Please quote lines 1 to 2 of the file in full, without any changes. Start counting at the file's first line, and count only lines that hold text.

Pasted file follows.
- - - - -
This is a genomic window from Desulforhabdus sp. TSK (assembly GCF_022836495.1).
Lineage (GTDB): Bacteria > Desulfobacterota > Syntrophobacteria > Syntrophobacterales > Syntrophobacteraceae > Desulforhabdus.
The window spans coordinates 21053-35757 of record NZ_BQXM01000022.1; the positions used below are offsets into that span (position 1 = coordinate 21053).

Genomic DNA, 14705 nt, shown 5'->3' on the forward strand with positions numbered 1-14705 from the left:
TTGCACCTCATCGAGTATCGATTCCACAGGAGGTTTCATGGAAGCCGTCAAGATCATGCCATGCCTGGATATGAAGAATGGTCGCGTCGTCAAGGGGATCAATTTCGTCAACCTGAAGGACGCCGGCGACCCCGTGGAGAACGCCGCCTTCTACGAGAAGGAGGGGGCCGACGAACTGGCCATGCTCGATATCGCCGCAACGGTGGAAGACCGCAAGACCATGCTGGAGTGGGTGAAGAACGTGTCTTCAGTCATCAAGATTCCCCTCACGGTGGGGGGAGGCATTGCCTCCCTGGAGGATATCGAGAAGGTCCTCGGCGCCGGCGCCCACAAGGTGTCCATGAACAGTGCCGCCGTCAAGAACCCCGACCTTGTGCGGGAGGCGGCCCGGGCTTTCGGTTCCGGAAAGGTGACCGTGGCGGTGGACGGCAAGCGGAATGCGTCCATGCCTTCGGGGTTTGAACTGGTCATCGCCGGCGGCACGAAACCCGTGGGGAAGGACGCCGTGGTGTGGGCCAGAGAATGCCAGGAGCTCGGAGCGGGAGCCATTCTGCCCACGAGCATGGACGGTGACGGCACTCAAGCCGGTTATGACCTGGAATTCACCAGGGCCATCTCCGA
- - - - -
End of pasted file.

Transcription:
This is a genomic window from Desulforhabdus sp. TSK (assembly GCF_022836495.1).
Lineage (GTDB): Bacteria > Desulfobacterota > Syntrophobacteria > Syntrophobacterales > Syntrophobacteraceae > Desulforhabdus.